Authorship and Plagiarism

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  • To plagiarize means “to steal and pass off (the ideas or words of another) as ones’ own.” (Merriam Webster’s Collegiate Dictionary, 10th ed.).

  • Whether deliberate or inadvertent, plagiarism is a violation of academic honesty.

  • Academic institutions take plagiarism seriously; punishment for offenses may range from a failing grade on the plagiarized paper to dismissal from the institution.

  • How to avoid plagiarism:

    • Cite any facts, information or ideas you take from any source, except information which is common knowledge (examples of common knowledge might be: George Washington was the first American president; there are 365 days in a year).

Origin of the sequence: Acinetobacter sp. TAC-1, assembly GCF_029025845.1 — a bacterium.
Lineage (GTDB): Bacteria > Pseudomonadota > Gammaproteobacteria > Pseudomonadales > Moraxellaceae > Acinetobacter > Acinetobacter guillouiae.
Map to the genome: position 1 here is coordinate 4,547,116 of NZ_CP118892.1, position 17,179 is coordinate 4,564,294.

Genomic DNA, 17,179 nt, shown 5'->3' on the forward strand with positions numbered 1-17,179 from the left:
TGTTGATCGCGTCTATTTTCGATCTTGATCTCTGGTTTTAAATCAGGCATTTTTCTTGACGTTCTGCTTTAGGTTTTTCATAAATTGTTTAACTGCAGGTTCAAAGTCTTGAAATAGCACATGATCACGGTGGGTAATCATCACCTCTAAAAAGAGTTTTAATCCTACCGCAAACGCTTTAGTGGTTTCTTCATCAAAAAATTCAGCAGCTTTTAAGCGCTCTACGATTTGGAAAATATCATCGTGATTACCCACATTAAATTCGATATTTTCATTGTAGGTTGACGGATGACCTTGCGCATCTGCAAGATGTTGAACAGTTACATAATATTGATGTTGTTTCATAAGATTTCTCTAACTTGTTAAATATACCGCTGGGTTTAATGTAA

• When you include exact words from one of your sources, put them in quotation marks.

    • When you paraphrase or summarize words from a source, be sure to use your own words rather than merely rearranging the words of the original.

    • Be particularly careful with any material you take from an online source. It is very easy to unintentionally “cut and paste” something into your paper and later forget that the words were not your own.

    • Err on the side of caution. If you are unsure whether or not something should be cited, just cite it.

 
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